How to draw sprint burndown chart?

by Mehraban   Last Updated November 15, 2017 03:05 AM

In my company, there are 3 different development teams, newly started scrum. They mainly follow same path in doing scrum, but when it comes to sprint burndown chart, the act differently.

One team, gathered story points (with estimated points in them), broke them into tasks and estimated points for them too, i.e, a 10 point story may have 3 tasks with 4, 1 and 5 points estimated for them respectively. When they completed a task, they updated burndown chart respectively. The result, was a relatively smooth burndown chart, but in case of failed stories it was somehow deceptive; It showed progress that wasn't actually made for the end user.

On the opposite side, other teams didn't estimate points for tasks and just updated the burndown chart when a story fully completed. The result was a stair shape diagram: for some days team did no progress and suddenly made a big step.

The question is, what is the right way to make the burndown chart and which approach was closer to it?

Answers 2

Personally i prefer the first way. It gives you a better sense of progress and the "work" done. Also many times the division into "User stories" is somewhat arbitrary. I prefer to see how much work was scheduled into the current sprint and how much was actually done.

But it doesn't matter. Each team should choose what suites them best. That's one of the most fundamental ideas behind agile: the team finds the best way to measure and manage itself.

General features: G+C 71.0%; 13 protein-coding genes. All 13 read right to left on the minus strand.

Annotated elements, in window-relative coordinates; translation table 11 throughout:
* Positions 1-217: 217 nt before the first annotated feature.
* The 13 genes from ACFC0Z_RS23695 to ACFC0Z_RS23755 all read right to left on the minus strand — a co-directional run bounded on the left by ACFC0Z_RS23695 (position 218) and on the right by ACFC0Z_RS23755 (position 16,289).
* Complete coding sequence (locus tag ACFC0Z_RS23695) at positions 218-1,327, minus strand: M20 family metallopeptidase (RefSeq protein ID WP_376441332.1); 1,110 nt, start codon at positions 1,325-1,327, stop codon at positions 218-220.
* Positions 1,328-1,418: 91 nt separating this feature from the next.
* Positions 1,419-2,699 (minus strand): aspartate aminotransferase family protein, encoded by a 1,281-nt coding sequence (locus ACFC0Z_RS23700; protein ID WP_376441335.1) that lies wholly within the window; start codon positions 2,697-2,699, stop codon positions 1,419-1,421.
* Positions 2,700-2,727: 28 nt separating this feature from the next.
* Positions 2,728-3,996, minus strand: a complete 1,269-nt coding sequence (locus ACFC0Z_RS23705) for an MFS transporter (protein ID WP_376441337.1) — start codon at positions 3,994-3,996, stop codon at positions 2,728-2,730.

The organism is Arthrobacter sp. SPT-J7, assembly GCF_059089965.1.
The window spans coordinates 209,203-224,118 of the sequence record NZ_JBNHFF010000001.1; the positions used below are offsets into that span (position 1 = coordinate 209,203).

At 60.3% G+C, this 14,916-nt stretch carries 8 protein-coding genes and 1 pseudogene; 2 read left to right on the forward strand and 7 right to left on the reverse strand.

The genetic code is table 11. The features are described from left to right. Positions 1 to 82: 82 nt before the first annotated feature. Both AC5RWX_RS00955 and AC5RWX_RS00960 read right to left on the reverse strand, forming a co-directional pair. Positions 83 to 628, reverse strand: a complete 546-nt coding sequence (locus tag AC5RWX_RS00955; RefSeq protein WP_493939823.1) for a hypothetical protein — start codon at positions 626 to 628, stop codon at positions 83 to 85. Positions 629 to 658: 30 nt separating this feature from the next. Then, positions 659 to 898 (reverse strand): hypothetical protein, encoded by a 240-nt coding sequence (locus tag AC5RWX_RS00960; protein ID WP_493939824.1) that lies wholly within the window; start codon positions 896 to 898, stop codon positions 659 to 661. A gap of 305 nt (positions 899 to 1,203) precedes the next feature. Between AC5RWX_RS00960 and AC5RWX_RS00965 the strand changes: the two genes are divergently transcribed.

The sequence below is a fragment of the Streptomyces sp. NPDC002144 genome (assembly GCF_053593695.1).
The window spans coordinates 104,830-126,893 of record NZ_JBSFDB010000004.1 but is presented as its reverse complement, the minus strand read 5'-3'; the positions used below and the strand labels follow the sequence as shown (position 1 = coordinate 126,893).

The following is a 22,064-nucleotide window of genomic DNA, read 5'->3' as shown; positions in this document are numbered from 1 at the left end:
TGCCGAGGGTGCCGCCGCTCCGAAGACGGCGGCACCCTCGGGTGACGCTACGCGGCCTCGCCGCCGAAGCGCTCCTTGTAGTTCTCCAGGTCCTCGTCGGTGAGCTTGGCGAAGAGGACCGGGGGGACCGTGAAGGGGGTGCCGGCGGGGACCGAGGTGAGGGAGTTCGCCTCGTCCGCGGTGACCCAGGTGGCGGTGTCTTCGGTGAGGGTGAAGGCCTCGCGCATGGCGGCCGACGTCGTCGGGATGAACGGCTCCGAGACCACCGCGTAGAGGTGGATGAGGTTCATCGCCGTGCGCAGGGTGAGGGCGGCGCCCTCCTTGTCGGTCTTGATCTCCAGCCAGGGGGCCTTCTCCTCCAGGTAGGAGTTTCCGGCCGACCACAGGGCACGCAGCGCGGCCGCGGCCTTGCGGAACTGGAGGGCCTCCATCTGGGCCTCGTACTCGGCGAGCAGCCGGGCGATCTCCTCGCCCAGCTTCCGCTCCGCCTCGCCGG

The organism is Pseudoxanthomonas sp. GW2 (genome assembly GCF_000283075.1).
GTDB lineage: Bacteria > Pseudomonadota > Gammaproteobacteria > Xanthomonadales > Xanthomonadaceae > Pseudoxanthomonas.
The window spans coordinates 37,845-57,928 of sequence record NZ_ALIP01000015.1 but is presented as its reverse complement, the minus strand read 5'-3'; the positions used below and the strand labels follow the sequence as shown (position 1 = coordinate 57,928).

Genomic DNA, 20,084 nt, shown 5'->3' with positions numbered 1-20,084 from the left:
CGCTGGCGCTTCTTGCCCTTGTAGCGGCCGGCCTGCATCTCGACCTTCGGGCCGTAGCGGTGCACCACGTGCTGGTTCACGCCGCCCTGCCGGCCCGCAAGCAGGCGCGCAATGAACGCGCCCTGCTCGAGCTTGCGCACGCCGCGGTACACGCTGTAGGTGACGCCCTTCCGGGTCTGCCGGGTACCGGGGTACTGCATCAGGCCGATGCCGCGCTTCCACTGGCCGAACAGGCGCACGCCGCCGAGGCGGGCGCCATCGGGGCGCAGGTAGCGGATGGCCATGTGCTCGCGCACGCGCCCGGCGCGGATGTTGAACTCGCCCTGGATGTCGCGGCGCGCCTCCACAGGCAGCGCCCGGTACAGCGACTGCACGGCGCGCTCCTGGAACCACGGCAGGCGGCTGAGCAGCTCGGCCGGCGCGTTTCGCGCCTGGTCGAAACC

I can also see the motivation behind the second way. They care less about the actual work done, and care more about how much functionality and features they completed for the users. This seems more fitting to short and simple stories and to a simple project from a technical standpoint.

May 09, 2015 11:28 AM

Who is the audience for the burndown chart?

The second method, where you take credit after the completion of a story, is more in line with the ideas behind Scrum. There are several questions here on Software Engineering about dealing with incomplete stories (1, 2, 3, 4). A story, not a task, represents something of value to the user. If you take a step back and consider the sprint as a collection of stories and a commitment to deliver a certain amount of functionality, showing the burndown chart as indicating the completion of those stories is useful to the product owner and the user to show how close you are to meeting those commitments.

In the first method, where you take credit after the completion of a task, seems to be more useful for internal use, especially the Scrum Master and the project team. These are the people who think in terms of tasks and can use the information in this view as feedback to improve estimation and planning for sprints.

Consider using the right approach for the audience. If you aren't sure, ask them and discuss it. Although it comes from the lean approaches, eliminate waste. Produce the artifacts and have the ceremonies that you need to be effective and work as a team with the other stakeholders to decide what those artifacts and ceremonies are.

Thomas Owens
Thomas Owens
May 09, 2015 12:21 PM

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